PROSE: The Tree Story

PROSE: The Tree Story

The tree pose


Out ran a lizard, to seek shelter in a tree. The first picture you see is the modified tree pose (that is the easiest one), and the second picture is the advanced tree pose or Vriksasana. The third is the leaning tree pose. This is what usually happens when the wind blows a tree to one side. My balance is a bit better on my right leg than on my left. How’s your balance? In my dialect, trees are generally called ‘Eto’, which also means stick or wood. However, the native name of a fruit is used to refer to its tree. For instance, ‘Eyob’ or palm fruit (commonly called Banga) is used to refer to an oil palm tree, instead of saying, ‘Eto Eyob’. The coconut palm tree is referred to as ‘Isib Mbakara’ or ‘Isib Eyob’, (which is also used to refer to palm kernel). I love palm trees. They help to produce precious oxygen for us. They embody the word ‘tropical’. Remember those times we travelled to our hometowns as children? Anytime the vehicle sped through a long stretch of road in a rural area, we looked out of the window. What did we see? I know we saw bushes, but we also saw palm trees, especially the oil palm. To me, they looked like tall green umbrellas opening themselves to the warmth of the sun…that is until they are washed by the rains and fanned by the winds. Wikipaedia tells us that the palm tree family (Palmae) has over 2500 family members…Oh sorry…species. There is the acai palm (which produces acai berry), bottle palm (which is a short tree of about 10 to 12 feet and has a trunk that looks like a bottle), king palm, queen palm etc.  Just like humans, trees also have different heights and sizes. I have always wondered why tall people are referred to as Iroko trees. According to Wikipaedia, the late Robert Pershing Wadlow was the tallest person ever recorded at 8 feet 11 inches! Whereas, an Iroko tree can grow up to 162 feet on average….see the difference?  The tallest palm tree is the Quindio Wax Palm, which grows between 148 feet to 200 feet and is the national tree of Columbia. The oil palm grows up to over 60 feet tall. Some of its products are the palm oils in our soups, the palm kernel oils in our creams and soaps, and the brooms in our houses. Let’s not forget palm wine or palmie (it is called ‘Ukod Nsung’ in my dialect).  Mmmm… the day I drank palmie with roasted chicken at Akwa Ibom State….Mmmm!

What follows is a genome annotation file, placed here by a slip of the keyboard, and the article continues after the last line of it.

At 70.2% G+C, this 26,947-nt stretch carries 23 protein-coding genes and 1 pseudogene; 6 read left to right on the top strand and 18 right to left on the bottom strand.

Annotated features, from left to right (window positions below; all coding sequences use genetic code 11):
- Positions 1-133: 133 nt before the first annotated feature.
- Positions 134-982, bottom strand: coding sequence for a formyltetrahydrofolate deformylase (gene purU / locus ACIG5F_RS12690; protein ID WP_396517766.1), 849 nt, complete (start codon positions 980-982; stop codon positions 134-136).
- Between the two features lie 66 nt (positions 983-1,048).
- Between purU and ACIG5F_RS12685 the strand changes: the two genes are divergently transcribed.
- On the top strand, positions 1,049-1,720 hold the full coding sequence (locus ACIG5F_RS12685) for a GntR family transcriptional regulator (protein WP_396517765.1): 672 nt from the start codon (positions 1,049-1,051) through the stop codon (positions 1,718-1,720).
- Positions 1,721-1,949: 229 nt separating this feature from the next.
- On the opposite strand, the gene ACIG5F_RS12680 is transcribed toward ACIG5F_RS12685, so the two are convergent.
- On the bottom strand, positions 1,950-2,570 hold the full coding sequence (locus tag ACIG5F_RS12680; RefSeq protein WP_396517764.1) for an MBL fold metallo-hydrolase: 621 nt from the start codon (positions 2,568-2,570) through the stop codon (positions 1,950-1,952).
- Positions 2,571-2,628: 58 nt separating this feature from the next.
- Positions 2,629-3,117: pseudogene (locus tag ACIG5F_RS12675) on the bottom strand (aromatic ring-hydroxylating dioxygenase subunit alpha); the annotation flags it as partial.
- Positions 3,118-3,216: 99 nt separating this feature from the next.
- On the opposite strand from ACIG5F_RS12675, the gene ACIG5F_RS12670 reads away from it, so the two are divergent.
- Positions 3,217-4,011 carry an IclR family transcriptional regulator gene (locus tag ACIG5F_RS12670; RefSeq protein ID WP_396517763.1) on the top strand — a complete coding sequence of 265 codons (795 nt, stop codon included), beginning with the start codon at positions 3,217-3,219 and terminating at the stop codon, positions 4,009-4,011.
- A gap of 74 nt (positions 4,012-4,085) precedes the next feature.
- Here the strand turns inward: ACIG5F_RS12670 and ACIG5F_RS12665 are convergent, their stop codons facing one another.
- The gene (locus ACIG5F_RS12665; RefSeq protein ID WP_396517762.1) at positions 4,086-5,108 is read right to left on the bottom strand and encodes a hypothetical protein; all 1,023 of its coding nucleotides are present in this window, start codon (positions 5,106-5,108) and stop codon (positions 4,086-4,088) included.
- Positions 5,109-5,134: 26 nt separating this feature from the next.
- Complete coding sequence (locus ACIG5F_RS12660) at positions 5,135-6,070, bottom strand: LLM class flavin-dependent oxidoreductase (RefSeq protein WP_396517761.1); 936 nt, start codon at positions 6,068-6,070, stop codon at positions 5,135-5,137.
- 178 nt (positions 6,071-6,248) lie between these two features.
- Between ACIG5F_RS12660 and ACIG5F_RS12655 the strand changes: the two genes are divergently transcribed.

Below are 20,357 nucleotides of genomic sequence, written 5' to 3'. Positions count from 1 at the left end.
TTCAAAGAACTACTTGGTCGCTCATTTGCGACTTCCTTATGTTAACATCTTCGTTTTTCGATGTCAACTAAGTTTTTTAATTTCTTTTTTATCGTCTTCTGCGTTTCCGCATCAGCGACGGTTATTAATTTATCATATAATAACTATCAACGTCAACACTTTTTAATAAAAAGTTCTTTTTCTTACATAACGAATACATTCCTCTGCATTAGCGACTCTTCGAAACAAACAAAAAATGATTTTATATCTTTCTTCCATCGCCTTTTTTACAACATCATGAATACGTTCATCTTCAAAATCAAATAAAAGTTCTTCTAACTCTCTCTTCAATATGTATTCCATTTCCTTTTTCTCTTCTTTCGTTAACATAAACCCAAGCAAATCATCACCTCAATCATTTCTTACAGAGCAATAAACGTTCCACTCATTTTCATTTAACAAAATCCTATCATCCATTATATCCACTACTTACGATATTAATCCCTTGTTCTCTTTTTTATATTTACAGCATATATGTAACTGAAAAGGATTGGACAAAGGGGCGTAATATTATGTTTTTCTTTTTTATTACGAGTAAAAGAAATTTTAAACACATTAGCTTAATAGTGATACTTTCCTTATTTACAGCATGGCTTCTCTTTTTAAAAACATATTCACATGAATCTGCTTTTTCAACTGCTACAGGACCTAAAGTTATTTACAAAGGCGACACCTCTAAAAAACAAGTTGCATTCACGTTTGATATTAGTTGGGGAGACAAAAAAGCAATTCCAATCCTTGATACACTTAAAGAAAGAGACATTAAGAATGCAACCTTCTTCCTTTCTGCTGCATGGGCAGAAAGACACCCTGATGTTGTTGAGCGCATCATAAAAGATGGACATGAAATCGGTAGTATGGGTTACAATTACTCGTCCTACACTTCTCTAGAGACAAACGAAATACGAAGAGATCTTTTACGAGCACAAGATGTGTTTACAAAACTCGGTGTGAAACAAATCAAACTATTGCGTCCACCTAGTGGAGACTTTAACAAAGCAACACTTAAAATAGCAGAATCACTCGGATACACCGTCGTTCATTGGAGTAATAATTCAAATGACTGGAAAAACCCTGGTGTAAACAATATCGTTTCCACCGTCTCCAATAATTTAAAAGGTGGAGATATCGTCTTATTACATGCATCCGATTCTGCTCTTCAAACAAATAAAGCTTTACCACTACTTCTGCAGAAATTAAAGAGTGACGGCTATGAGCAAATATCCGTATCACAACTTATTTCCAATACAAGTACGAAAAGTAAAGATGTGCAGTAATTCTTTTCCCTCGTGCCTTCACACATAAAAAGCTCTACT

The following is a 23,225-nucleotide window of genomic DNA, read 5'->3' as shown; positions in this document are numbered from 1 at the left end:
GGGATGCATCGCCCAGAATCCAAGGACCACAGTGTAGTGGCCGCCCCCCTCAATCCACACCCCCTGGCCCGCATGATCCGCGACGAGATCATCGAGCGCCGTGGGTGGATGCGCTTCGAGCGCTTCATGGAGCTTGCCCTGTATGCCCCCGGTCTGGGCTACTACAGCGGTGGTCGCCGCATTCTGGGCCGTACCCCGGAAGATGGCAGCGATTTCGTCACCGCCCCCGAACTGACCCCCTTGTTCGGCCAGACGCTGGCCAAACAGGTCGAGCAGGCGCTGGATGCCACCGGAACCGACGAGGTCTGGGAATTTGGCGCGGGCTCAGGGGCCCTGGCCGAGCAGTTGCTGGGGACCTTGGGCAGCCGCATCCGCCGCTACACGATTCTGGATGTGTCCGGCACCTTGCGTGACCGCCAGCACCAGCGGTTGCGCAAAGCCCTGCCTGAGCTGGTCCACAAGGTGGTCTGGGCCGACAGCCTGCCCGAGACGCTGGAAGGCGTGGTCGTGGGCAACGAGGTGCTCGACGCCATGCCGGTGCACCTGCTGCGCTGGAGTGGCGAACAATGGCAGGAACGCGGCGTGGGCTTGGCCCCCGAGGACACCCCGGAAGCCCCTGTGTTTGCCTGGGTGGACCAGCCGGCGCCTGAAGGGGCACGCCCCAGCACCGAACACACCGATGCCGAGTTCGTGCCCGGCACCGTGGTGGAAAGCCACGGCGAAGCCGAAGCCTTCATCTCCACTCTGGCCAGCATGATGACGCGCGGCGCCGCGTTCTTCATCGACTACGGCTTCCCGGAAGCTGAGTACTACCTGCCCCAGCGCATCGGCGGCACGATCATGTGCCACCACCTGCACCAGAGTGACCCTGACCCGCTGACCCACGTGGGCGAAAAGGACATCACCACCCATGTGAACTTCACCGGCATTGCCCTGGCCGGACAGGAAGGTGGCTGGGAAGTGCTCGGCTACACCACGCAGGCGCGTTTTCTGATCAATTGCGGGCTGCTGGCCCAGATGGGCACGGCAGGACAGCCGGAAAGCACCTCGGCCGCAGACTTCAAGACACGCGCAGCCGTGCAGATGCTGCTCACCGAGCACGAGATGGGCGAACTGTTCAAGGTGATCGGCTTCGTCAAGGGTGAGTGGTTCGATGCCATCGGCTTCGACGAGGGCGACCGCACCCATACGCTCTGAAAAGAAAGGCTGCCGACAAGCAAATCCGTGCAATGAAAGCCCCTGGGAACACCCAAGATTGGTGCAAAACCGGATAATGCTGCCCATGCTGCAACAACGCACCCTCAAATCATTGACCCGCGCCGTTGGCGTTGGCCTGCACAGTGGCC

Okay…Back to palm trees.  My favourite coconut palm tree product is the oil… and let’s not forget the rice! Wikipaedia tells us that the dwarf coconut palm tree grows up to 20 to 60 feet tall, while the tall variety grows up to 98 feet.  One of my aunts has some dwarf coconut palm trees in her compound, which explains why there was plenty of coconut rice during the time of my visit! The Ghana coconut I have seen and tasted is smaller compared to the Nigerian coconut. It is also crunchy and sweet. Mmmm! The raffia palm tree grows up to 52.5 feet tall. I remember the first school bag I used when I started secondary school. It was made of raffia. My classmates laughed at the bag because it was unusual…Ouch! Now, locally woven handbags are considered unique. The date palm tree grows up to 75 to 80 feet. The former compound I lived in had two tall date palm trees in it… (That was how I met them). I had no idea that there are male and female date palms, both of which yield flowers. The ones in the compound were male and were used for residential landscaping. It is the flowers of the female date palm that become dates after being pollinated with the flowers from the male date palm. My only quarrel with the Date Palm Brothers…(that’s what I called them)…was that they were too messy. During rain storms, they would take turns to shed a fresh…and heavy…palm frond, and I was usually asked to drag it all the way to the refuse pile on the street. The dry palm fronds were easier to dispose of because they were lighter.  In addition, the long pods or spathes that contained the flower stalks of the trees would mature, by softening and changing from green to brown, before splitting and falling into the compound…and yes…you guessed who had to dispose of most of them! This chore was messier because the tiny, whitish flowers would litter the ground as I dragged it out, which meant extra sweeping. Ironically, what I saw as trash would have been a date palm tree farmer’s treasure. Dates are rich in vitamins, and provide food sources for desert travellers because of their long shelf life. I love eating them with groundnuts or cashew nuts or I blend them in smoothies…Mmmm!